But going back to the gentlemen who asked me to dance; I must admit I was very surprised that one man- wearing a black turtleneck which we should call Black Turtleneck was amazingly, staggeringly, “Dancing with the Stars” good! Black Turtleneck was dancing the whole night with a female; let’s call her The Shaker. This dynamic duo was not dancing- they were connecting. She could read him and he could read her- I could tell because there was no pause between a left hand turn and a cross body and a cockroach stopping move and whatever other moves they had going on. It’s like they have practiced that routine since they were young- but I know that’s highly unlikely yet I couldn’t keep my eyes off of them. And she, The Shaker, with her 4 inch heels and her tight calves knew no word that came close to “stop.” I know this because an even more fascinating phenomenon occurred while I was observing the two. She missed a step, or perhaps he skipped one, but either way this information is irrelevant because she kept it going! She finished the three.five.six.seven by shaking her body and putting her hands up but as soon as the three.five.six.seven was over she resumed the continued role of following her partner. Now I must be describing it in a very odd fashion but it wasn’t odd at all- she looked like she was purposely taking the time to shake- although that wasn’t the case and she had missed a step or two. I remember Dr.Trillo stating that it’s very important to keep going with the music and not to stop- to pick it and not pause because you made a mistake. Well she was the perfect example of this and she did it in a very eloquent manner.
So when Black Turtleneck asked me to dance, I felt like I should warn him that I am no where as talented as his partner The Shaker. He smiled very politely and said he understood. I very much enjoyed dancing with Black Turtleneck because he took his time to count out the steps and position his body in a way that would give him ultimate control in the steps I took. He stood very sternly and led the way with his arms. I genuinely appreciated it.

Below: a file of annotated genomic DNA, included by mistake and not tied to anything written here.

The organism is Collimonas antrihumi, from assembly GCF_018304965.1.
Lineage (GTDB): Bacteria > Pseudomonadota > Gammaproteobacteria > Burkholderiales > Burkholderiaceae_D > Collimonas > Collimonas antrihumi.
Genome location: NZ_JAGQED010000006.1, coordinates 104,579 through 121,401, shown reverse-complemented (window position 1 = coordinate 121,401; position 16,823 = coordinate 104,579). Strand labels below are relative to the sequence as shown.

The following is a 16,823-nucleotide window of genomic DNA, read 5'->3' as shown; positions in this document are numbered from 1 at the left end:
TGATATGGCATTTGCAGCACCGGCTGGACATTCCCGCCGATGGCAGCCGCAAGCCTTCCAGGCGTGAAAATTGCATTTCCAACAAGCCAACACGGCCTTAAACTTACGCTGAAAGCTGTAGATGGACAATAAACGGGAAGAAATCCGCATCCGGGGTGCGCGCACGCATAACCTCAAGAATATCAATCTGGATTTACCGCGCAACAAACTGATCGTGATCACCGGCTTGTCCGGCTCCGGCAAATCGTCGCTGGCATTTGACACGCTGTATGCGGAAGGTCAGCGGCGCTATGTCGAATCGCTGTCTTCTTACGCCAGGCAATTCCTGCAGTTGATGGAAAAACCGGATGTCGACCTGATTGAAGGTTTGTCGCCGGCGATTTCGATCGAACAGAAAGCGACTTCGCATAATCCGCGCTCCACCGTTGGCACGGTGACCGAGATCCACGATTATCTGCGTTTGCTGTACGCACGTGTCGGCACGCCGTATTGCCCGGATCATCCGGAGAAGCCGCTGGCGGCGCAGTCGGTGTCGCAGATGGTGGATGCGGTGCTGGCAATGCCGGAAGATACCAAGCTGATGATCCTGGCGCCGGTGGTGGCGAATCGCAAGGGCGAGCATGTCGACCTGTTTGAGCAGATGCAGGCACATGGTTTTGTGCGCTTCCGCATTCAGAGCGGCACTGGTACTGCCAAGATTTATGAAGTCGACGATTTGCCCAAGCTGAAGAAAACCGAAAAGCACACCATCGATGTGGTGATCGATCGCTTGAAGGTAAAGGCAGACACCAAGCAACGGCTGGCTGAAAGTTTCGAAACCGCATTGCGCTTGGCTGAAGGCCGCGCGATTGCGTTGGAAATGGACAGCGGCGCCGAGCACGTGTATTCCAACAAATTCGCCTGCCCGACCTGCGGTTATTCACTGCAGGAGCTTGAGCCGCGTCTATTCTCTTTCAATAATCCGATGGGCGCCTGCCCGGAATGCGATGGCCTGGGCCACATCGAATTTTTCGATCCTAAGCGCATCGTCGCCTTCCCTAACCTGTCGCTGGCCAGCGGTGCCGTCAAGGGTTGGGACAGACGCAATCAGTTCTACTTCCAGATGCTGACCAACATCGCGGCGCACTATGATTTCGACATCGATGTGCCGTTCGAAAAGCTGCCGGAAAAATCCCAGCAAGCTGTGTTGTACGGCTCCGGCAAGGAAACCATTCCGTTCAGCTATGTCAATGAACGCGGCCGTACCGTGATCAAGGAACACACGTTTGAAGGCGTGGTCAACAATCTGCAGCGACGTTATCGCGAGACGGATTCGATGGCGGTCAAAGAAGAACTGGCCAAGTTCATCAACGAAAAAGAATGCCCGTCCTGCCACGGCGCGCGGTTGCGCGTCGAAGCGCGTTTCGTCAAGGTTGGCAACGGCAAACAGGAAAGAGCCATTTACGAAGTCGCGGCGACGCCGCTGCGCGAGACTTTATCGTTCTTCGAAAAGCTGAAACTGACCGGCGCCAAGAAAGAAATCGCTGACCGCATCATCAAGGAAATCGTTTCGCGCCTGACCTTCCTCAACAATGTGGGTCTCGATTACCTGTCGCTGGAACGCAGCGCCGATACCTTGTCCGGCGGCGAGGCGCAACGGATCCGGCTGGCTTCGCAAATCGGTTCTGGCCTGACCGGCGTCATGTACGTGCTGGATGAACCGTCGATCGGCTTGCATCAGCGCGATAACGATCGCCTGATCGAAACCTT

Not long after I sat back down another gentleman, one with alleged fancy shoes asked me to dance but not before I agreed to not step on his shoes. Fancy Shoes said, “I have no problem with you doing anything as long as you DON’T step on my shoes.” I agreed. We danced and one of the first things he warned was to look up and not down, to trust my feel and to trust my partner. Fancy Shoes then proceeded to turn me in a way which confused me. In other word, I turn the opposite way. I felt nervous and perhaps intimidated but he told me to relax and I asked “How do I know which way you want me to turn?” He then told me one very useful tidbit: follow your elbow. Three words helped solve this problem. Wherever he guided my hand I followed my elbow and I didn’t miss a turn since.
I danced with about three others during the night but none as fascinating as the ones ‘m currently recalling. I also wanted to recount what happened during the middle of the night when the social was interrupted and the birthday girl- who happened to be The Shaker- began to have her first birthday salsa circle dance. She stood in the middle of a large circle of men (and two women) and when the music began one man stepped in and began to dance with her. This continued until the next prospective dancer felt like he wanted to give it a shot and swoop her away from the incumbent dancer. The manner in which the dancers were “taking turn” was awe-inspiring. They teased her and they teased one another whilst dancing with her. They held on to the spotlight and shone for as long as the others would allow him and then reluctantly give her away. That night was a great night. I certainly learned a lot.